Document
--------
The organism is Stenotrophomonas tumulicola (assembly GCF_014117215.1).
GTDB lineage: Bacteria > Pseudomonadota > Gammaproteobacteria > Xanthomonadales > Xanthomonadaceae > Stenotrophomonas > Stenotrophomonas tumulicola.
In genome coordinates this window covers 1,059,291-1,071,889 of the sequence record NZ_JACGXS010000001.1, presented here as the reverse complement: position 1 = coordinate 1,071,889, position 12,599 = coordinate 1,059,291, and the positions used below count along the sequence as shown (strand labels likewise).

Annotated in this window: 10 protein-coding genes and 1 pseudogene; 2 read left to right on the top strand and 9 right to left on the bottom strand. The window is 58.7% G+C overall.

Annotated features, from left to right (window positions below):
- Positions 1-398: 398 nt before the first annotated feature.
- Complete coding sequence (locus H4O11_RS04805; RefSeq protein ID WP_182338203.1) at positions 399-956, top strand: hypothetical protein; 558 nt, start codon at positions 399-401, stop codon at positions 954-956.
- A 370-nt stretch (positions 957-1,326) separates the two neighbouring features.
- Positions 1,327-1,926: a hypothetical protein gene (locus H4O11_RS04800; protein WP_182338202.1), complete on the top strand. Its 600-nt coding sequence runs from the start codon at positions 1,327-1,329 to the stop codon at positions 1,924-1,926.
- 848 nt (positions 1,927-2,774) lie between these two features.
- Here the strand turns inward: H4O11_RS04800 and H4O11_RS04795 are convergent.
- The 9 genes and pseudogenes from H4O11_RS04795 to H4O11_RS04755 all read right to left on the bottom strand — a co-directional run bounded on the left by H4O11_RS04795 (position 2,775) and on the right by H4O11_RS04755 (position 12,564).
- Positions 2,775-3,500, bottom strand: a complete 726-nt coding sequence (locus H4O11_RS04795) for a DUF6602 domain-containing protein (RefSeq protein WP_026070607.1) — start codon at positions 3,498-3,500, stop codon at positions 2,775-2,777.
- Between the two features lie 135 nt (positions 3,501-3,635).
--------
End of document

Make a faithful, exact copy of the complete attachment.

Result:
The organism is Stenotrophomonas tumulicola (assembly GCF_014117215.1).
GTDB lineage: Bacteria > Pseudomonadota > Gammaproteobacteria > Xanthomonadales > Xanthomonadaceae > Stenotrophomonas > Stenotrophomonas tumulicola.
In genome coordinates this window covers 1,059,291-1,071,889 of the sequence record NZ_JACGXS010000001.1, presented here as the reverse complement: position 1 = coordinate 1,071,889, position 12,599 = coordinate 1,059,291, and the positions used below count along the sequence as shown (strand labels likewise).

Annotated in this window: 10 protein-coding genes and 1 pseudogene; 2 read left to right on the top strand and 9 right to left on the bottom strand. The window is 58.7% G+C overall.

Annotated features, from left to right (window positions below):
- Positions 1-398: 398 nt before the first annotated feature.
- Complete coding sequence (locus H4O11_RS04805; RefSeq protein ID WP_182338203.1) at positions 399-956, top strand: hypothetical protein; 558 nt, start codon at positions 399-401, stop codon at positions 954-956.
- A 370-nt stretch (positions 957-1,326) separates the two neighbouring features.
- Positions 1,327-1,926: a hypothetical protein gene (locus H4O11_RS04800; protein WP_182338202.1), complete on the top strand. Its 600-nt coding sequence runs from the start codon at positions 1,327-1,329 to the stop codon at positions 1,924-1,926.
- 848 nt (positions 1,927-2,774) lie between these two features.
- Here the strand turns inward: H4O11_RS04800 and H4O11_RS04795 are convergent.
- The 9 genes and pseudogenes from H4O11_RS04795 to H4O11_RS04755 all read right to left on the bottom strand — a co-directional run bounded on the left by H4O11_RS04795 (position 2,775) and on the right by H4O11_RS04755 (position 12,564).
- Positions 2,775-3,500, bottom strand: a complete 726-nt coding sequence (locus H4O11_RS04795) for a DUF6602 domain-containing protein (RefSeq protein WP_026070607.1) — start codon at positions 3,498-3,500, stop codon at positions 2,775-2,777.
- Between the two features lie 135 nt (positions 3,501-3,635).